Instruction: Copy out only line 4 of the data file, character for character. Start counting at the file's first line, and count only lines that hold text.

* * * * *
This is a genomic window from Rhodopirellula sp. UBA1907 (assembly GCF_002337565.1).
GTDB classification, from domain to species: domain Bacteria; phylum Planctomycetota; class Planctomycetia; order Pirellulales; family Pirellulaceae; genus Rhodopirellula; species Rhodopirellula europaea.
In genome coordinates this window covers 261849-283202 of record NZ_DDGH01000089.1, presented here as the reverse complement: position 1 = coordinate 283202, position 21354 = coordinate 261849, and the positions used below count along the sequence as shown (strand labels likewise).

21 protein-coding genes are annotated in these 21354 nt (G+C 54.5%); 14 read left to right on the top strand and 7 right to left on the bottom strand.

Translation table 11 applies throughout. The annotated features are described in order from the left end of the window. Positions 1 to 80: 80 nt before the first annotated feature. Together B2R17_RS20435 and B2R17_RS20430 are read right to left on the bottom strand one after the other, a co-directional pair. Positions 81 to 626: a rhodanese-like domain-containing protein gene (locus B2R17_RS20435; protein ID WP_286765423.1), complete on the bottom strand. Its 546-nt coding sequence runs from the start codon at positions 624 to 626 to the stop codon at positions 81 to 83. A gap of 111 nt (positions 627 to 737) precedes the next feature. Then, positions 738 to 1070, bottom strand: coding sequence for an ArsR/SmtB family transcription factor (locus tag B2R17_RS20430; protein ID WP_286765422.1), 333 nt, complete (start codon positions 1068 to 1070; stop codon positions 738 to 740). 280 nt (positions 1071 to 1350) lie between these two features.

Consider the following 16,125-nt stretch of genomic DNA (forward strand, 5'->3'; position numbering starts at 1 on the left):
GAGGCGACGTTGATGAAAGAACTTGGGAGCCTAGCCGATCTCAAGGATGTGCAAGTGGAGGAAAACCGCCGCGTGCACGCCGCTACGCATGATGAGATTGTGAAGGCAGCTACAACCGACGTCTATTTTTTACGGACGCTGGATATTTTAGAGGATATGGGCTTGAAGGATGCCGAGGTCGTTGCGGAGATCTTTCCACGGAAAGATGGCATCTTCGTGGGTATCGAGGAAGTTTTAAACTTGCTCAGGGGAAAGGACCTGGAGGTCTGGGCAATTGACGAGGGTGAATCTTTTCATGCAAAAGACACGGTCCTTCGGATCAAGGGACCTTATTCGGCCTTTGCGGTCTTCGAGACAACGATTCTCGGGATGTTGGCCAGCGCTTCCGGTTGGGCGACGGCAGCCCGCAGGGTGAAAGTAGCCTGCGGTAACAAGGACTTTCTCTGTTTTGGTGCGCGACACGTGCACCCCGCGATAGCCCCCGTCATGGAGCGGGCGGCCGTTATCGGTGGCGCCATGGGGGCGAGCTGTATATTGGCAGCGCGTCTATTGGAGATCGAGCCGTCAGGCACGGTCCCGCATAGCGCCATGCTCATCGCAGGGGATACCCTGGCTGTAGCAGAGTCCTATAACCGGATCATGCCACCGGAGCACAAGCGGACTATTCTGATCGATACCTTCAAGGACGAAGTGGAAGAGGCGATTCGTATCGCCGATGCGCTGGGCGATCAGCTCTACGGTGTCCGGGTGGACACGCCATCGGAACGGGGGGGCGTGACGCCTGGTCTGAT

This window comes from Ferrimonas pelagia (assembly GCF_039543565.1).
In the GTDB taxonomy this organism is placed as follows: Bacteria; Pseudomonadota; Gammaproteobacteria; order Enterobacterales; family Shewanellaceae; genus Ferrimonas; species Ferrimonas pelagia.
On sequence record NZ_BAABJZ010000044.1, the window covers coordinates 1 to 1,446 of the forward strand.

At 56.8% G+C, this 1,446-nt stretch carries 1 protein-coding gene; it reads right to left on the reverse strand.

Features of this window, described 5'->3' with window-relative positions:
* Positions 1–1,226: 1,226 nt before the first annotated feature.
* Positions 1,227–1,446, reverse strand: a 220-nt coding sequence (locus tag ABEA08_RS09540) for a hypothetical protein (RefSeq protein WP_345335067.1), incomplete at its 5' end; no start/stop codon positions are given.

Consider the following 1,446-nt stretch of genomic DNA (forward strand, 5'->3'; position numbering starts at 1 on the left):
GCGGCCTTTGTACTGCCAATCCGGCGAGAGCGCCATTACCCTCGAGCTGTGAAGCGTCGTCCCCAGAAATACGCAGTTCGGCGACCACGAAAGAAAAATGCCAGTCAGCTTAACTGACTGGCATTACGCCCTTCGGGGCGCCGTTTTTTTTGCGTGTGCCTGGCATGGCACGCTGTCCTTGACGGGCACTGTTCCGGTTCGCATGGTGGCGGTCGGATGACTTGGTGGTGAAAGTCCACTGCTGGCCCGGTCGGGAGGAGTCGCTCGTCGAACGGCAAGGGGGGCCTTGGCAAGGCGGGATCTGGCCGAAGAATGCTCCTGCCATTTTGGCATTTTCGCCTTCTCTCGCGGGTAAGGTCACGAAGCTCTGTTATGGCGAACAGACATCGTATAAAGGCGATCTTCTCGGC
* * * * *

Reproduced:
21 protein-coding genes are annotated in these 21354 nt (G+C 54.5%); 14 read left to right on the top strand and 7 right to left on the bottom strand.